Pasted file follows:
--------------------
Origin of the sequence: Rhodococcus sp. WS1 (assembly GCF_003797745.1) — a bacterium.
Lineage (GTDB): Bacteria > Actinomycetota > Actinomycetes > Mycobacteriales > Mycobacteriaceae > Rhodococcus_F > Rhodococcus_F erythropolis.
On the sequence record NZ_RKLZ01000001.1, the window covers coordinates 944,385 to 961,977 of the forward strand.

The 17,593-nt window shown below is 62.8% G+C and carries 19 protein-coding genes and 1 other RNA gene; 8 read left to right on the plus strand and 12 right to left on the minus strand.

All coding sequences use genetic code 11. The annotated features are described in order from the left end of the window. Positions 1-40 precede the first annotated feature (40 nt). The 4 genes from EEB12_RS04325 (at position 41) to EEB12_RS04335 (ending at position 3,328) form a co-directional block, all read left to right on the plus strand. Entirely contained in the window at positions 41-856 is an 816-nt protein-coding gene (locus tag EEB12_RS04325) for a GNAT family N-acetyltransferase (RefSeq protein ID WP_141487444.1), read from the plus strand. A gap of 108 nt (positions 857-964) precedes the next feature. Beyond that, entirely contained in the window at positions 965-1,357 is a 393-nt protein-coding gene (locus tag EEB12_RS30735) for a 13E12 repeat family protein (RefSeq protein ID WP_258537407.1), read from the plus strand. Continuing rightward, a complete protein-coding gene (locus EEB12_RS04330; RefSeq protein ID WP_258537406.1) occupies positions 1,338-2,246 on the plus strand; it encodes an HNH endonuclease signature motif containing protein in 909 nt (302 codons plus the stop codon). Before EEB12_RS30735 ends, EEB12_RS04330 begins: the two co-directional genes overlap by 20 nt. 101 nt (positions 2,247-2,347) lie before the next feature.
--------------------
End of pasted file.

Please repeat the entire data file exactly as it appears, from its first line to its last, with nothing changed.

Origin of the sequence: Rhodococcus sp. WS1 (assembly GCF_003797745.1) — a bacterium.
Lineage (GTDB): Bacteria > Actinomycetota > Actinomycetes > Mycobacteriales > Mycobacteriaceae > Rhodococcus_F > Rhodococcus_F erythropolis.
On the sequence record NZ_RKLZ01000001.1, the window covers coordinates 944,385 to 961,977 of the forward strand.

The 17,593-nt window shown below is 62.8% G+C and carries 19 protein-coding genes and 1 other RNA gene; 8 read left to right on the plus strand and 12 right to left on the minus strand.

All coding sequences use genetic code 11. The annotated features are described in order from the left end of the window. Positions 1-40 precede the first annotated feature (40 nt). The 4 genes from EEB12_RS04325 (at position 41) to EEB12_RS04335 (ending at position 3,328) form a co-directional block, all read left to right on the plus strand. Entirely contained in the window at positions 41-856 is an 816-nt protein-coding gene (locus tag EEB12_RS04325) for a GNAT family N-acetyltransferase (RefSeq protein ID WP_141487444.1), read from the plus strand. A gap of 108 nt (positions 857-964) precedes the next feature. Beyond that, entirely contained in the window at positions 965-1,357 is a 393-nt protein-coding gene (locus tag EEB12_RS30735) for a 13E12 repeat family protein (RefSeq protein ID WP_258537407.1), read from the plus strand. Continuing rightward, a complete protein-coding gene (locus EEB12_RS04330; RefSeq protein ID WP_258537406.1) occupies positions 1,338-2,246 on the plus strand; it encodes an HNH endonuclease signature motif containing protein in 909 nt (302 codons plus the stop codon). Before EEB12_RS30735 ends, EEB12_RS04330 begins: the two co-directional genes overlap by 20 nt. 101 nt (positions 2,247-2,347) lie before the next feature.